AB: I’m so much looking forward to that! I learned the concerto when I was 14 and since then I have played it regularly, as it is one of the best concertos ever written for violinists, one of the most masterful and perfect pieces. With Vladimir Jurowski it’s a very special story because we met first several years ago when we worked on the Strauss concerto, which was v interesting. Then we played Tchaikovsky in Moscow and we had three hours of rehearsal with orchestra which is itself a luxury, but especially for this concerto and the Moscow State Symphony Orchestra. It was the way only Vladimir can make it: totally different way than what I was doing before, and it was incredible to feel these new connections which make the phrases and the whole mood sound totally different. I like very much his idea of this concerto, which is that it’s not so heavy, as stuffed and middle of 20thcentury in style. It’s closer to Mendelssohn. That’s exactly what I feel about this piece too - it’s very light. The second movement is very intimate, but not going too deep. It all finds resolution in the tempos we take & the accents we try to make. So I very much look forward to discovering it with LPO. 


JD: What’s your violin?

AB: A Guarneri del Gesù, a wonderful instrument of 1738, and it’s a whole new world to discover. It’s very interesting to see how much you can observe and learn from the instrument - I still don’t understand how that works. I was playing a modern instrument previously, also a wonderful instrument which got lots of compliments and I really enjoyed playing it. But the Guarneri somehow has something bigger. It’s really a mystery how time and the violinists who have played it before do change it. This violin was discovered relatively recently and has not had many owners, but still it’s very rich. It is lent to me by a private sponsor who wished to stay anonymous - he’s a fantastic person and I’m grateful to get to know him. 


JD: You’re working a lot with the pianist Vadym Kholodenko?

AB: His playing is very special for me. We were in the conservatory studying at almost the same time and for our first sonata together he suggested Beethoven No. 10, one of the most complex sonatas ever written! I learned so much from him, first of all because he’s a great musician and for a teenage violinist when we started to play it was very important, because violinists especially in the early years are obsessed with practising and have to invest so much time… so this was a whole new world. We’ve played together for more than 12 years already. 



JD: In June, you and I are working together - hooray! We’re doing a concert with the Oxford Philharmonic called The Ghosts of War, in which I’ll narrate the story of Jelly d’Arányi and you are the soloist in the Schumann Violin Concerto. Tell us about the concerto - what’s it like to perform? How do people respond to it?

AB: Since I first played the Schumann, I’ve tried to schedule it everywhere I can, which was not as simple as with Tchaikovsky! But I’m playing it several times before Oxford and I’m very much looking forward to that. 

The most common answer when I suggest programming the concerto is ‘Oh, the public doesn’t like it so much’… but that’s absolutely not true, because also important is the way it’s played, because it is so personal and so intimate. 

There are some most precious moments in the concerto - the second movement I adore, and going up to the third movement, it’s absolute magic. I think the fact that it’s not being accepted as it deserves to be is just because it’s not being heard much. That’s the only reason. It can be difficult to find the balance with the tempi, but it is possible. I’m convinced that at that time performances involved much more natural changes of rubato and a much more natural flow which makes much more sense in the finale and in Schumann in general. Of course he was improvising a lot, but I don’t think we should consider his pieces improvisations, especially the later ones: it’s very well thought and well shaped music, and he managed to find such a spare means of expression to express so much emotion. It’s a miracle.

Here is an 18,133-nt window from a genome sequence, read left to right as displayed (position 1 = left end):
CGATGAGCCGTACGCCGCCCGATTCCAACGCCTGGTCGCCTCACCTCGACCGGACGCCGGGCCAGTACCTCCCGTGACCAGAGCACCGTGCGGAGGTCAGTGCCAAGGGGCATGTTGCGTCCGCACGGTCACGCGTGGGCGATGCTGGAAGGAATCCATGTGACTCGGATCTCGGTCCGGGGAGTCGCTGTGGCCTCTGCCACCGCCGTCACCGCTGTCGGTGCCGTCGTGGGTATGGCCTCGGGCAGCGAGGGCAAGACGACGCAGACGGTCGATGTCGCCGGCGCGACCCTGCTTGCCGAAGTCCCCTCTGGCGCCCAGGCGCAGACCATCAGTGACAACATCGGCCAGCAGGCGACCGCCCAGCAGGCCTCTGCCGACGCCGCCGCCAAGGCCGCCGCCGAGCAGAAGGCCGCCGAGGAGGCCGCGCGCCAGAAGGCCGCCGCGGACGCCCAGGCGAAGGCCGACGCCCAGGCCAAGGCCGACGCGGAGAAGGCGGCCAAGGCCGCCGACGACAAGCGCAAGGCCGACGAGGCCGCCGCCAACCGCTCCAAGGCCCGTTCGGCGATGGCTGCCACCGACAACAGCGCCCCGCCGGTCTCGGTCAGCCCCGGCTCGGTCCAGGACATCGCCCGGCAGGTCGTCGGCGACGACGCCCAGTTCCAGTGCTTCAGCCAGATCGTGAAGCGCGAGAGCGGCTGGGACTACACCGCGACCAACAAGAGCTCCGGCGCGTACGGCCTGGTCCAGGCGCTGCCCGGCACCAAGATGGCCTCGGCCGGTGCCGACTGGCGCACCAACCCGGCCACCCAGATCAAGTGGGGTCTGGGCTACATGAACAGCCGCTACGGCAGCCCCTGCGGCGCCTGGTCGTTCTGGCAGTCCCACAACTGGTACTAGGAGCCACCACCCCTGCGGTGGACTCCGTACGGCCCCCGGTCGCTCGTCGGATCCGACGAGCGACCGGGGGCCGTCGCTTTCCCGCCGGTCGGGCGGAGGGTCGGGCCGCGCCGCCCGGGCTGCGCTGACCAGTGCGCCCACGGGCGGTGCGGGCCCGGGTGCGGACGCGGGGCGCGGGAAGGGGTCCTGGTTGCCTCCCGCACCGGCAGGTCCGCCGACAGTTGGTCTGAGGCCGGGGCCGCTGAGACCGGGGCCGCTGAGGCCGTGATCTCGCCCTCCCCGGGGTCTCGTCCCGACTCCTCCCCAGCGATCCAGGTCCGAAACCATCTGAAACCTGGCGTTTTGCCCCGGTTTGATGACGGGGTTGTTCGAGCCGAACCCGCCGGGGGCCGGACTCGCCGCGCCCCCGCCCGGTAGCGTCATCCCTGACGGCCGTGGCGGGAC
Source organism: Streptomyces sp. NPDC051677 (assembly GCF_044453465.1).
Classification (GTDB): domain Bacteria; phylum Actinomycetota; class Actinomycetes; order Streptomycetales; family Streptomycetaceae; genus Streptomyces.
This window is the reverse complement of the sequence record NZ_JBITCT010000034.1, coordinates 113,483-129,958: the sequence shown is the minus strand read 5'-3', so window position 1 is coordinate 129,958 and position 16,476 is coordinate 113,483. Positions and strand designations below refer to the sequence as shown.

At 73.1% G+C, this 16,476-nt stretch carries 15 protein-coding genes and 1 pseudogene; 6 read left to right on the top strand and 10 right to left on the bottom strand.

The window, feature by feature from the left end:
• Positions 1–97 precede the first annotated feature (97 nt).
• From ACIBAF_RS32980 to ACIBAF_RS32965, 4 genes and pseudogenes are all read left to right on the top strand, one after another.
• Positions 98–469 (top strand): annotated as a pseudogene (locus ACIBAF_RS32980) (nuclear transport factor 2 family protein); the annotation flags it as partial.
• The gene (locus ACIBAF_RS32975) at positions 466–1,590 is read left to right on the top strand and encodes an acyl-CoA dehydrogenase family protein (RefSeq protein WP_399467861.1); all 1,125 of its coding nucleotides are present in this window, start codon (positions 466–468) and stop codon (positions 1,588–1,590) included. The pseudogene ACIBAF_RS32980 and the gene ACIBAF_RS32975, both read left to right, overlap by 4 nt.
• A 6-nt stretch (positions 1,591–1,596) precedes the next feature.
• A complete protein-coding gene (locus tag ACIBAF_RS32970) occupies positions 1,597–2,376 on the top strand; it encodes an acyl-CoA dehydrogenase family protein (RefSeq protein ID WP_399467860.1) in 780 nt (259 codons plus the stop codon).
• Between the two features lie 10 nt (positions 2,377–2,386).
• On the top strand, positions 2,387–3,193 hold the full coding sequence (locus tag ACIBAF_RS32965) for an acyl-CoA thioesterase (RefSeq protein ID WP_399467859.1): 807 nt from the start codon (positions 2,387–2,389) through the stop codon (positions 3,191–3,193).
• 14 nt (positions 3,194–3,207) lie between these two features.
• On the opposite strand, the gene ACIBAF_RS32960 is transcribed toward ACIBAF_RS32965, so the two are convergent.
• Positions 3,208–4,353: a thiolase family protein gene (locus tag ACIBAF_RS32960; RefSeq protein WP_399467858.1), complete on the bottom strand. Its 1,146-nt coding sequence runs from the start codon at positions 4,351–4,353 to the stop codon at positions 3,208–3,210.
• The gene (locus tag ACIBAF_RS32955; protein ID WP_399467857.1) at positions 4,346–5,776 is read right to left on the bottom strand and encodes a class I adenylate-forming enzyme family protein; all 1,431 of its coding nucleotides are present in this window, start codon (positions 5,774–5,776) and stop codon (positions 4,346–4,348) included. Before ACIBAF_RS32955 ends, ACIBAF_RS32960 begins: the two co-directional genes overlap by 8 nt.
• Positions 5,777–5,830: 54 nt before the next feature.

JD: The metronome marks are quite controversial…

AB: The finale makes sense when you swing it a little bit. Obviously it’s a polonaise, but it makes most sense when you don’t play it too strictly, in terms of movement. And of course I think it should be natural: if something is written unplayable, you can take it and bring sense to it, and that’s how I’m trying to manage this concerto. I think the tempi should be taken into consideration, but you can also change the tempo within the movement. If you listen to how Auer played this melody of Tchaikovsky… the old recordings were so much more free - it was like talking, like a conversation. I also heard a CD included in a book called How to Play Brahms, which had recordings of Brahms symphonies, the same excerpts with the same Berlin orchestra every 10 years - from the 1910s, 20s, 30s, 40s, and it’s absolutely shocking how much it changed. The early recordings had a flow like a flock of birds flying - it’s hypnotising, this feeling of time. Gradually over the decades it was more and more squared within time and slowed down. This can give us a thought about how to better play it. And before, the composers were so much more open to the performers… 


JD: Alena, thank you so much for making time to talk. See you on Wednesday, and toitoitoi!

5 DECEMBER, 7:30 PM, ​ ROYAL FESTIVAL HALL, LONDON
Weber Overture, Der Freischütz
Tchaikovsky Violin Concerto
Bruckner Symphony No. 2 (1877 revised version)

Vladimir Jurowski conductor
Alena Baeva violin
London Philharmonic Orchestra

Sunday, November 25, 2018

Best music books of 2018

Chopin
In today's Sunday Times I've rounded up six of the best classical music books of the year. Somehow 2018 was a bumper year for big, fat, beautiful ones - I've been ploughing through massive tomes on such figures as Chopin, Schumann, Debussy, Boulez, Handel and much more. 
I don't mind telling you that my top choices are headed by Alan Walker's magisterial new biography of Chopin. The other five cover a spread of different music, topics and approaches. I am very sorry that I had to leave out at least four others that really deserve inclusion. 
For some reason, it is not often that so many significant not-purely-academic and not-schlock books about classical music emerge in one year, and I hope this signals the fact that there's a real demand out there for fantastic writing on the subject.